Following the U.S. Supreme Court’s decision in Students for Fair Admissions v. Harvard, there has been in increase in litigation challenging employers’ Diversity, Equity, and Inclusion policies and practices. In one recent example, however, a conversative panel of judges in the Tenth Circuit Court of Appeals rejected an argument that a mandatory diversity training constituted unlawful discrimination in violation of Title VII of the Civil Rights Act of 1964 and the Fourteenth Amendment of the U.S. Constitution.

In Young v. Colorado Department of Corrections, a white man and former Colorado Department of Corrections employee filed suit claiming that his employer had created a racially hostile environment through the implementation of mandatory diversity training. Mr. Young alleged that the trainings made sweeping negative generalizations regarding individuals who are white, and other gross generalizations about members of other racial demographics. Among other things, Mr. Young took offense to a glossary of terms that defined concepts such as “BIPOC,” “White Fragility,” “Race,” and “White Exceptionalism,” in a way that he claimed promotes racist principles.

While partially sympathetic to Mr. Young’s assertions, the three-judge panel of the Court of Appeals unanimously affirmed the lower court’s dismissal of the case because Mr. Young did not plead sufficient facts for a hostile work environment claim. The court acknowledged that while Mr. Young may have found the training materials to be personally offensive, and potentially on their way to being problematic, the clear legal standard is that the training materials must have (1) created an abusive or hostile working environment and (2) been so severe or pervasive as to both objectively and subjectively alter the terms of his employment. Crucially, Mr. Young did not meet this standard.

Hostile Working Environment: Title VII is typically violated when a workplace is rife with “discriminatory intimidation, ridicule, and insult.”[1] A single event, if extraordinarily severe, can alter the conditions of a working environment and rise to a hostile level. The hostile environment must be of such a character that it would be deemed hostile by a reasonable employee under the same or similar circumstances.

Severe or Pervasive: Whether conduct is severe or pervasive is frequently analyzed based on the frequency and severity of the discriminatory conduct, whether the conduct is physically threatening or humiliating or merely offensive, and whether the conduct unreasonably interferes with an employee’s work performance.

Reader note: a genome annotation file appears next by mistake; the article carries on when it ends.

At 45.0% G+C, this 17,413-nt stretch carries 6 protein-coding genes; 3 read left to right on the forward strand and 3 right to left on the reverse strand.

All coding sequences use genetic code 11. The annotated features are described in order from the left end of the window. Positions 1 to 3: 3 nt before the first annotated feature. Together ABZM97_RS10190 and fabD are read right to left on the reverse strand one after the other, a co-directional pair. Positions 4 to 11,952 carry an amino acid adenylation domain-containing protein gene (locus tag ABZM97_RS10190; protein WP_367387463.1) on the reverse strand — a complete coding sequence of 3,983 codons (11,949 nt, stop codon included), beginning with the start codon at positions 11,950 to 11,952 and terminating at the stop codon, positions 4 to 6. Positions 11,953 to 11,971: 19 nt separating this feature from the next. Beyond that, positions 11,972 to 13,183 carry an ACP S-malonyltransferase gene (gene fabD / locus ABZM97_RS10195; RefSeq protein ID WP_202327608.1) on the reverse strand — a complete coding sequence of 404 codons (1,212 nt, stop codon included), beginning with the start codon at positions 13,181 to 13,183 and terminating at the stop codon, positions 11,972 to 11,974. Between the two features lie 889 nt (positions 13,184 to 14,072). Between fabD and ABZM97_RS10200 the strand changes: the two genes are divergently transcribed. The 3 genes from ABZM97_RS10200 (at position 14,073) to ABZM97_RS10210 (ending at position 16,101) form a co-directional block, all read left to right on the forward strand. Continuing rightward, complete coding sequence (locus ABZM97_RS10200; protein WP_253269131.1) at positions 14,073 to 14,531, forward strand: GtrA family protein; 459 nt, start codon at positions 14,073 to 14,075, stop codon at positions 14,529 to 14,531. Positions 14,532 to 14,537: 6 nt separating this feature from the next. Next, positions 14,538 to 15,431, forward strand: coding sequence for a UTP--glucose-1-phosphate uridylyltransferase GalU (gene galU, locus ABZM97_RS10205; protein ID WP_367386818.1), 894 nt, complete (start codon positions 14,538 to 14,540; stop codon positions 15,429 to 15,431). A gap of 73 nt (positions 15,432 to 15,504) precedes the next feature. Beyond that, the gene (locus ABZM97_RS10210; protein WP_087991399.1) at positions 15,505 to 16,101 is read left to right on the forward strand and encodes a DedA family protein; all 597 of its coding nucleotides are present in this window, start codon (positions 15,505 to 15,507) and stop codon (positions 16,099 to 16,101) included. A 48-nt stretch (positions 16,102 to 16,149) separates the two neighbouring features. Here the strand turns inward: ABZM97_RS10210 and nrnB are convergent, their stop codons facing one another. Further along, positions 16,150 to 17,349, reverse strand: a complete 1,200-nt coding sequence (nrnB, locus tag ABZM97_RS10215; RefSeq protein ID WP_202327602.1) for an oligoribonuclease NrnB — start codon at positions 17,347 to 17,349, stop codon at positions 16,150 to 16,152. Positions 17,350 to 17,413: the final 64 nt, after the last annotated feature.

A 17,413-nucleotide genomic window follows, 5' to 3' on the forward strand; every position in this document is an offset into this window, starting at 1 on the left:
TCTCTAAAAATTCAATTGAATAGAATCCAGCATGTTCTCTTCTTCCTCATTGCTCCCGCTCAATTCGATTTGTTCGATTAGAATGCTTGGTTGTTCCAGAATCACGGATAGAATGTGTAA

Mr. Young first alleged that the mandatory trainings created a racially hostile environment based on the training’s race-based content. Second, Mr. Young claimed that knowing that his colleagues were being instructed in the same manner with the same trainings exacerbated the hostile work environment. Third, Mr. Young claimed that the Corrections Department’s decision to not investigate his formal complaint about the trainings also amounted to harassment.

Importantly, Mr. Young failed to connect the personal offense he felt from the trainings to any harassing conduct he believed he experienced in the workplace. Though Mr. Young resigned and cited the trainings as his reason, he did not plead supporting facts, like, for example, any negative, retaliatory, or harassing interactions with supervisors or co-workers that occurred as a result of the training. Without any examples to support his claims, Mr. Young’s concerns about the impact of the training were speculative at best.

Mr. Young’s case highlights an increasingly common overreach by plaintiffs who claim reverse discrimination for being required to participate in workplace diversity, equity, and inclusion-type trainings. However, as this opinion makes clear, merely having to participate is insufficient to qualify as a hostile work environment claim under Title VII.

While this area of the law is guaranteed to see more activity, employers should understand that efforts to create and foster inclusive and diverse workplaces, and to identify and prevent discriminatory practices, continue to be legal and encouraged. The opinion did identify certain potentially problematic elements of this particular workplace training, and conscientious employers can take note and ensure that their own training programs do not contain those same objectionable elements.

For questions about your specific workplace’s diversity, equity, and inclusion trainings, or any other issues related to diversity, equity, and inclusion in the workplace, contact Erik Eisenmann, Marina Fleming, or your HB attorney.

[1] Harris v. Forklift Sys., Inc., 510 U.S. 17, 21 (1993) (citations omitted).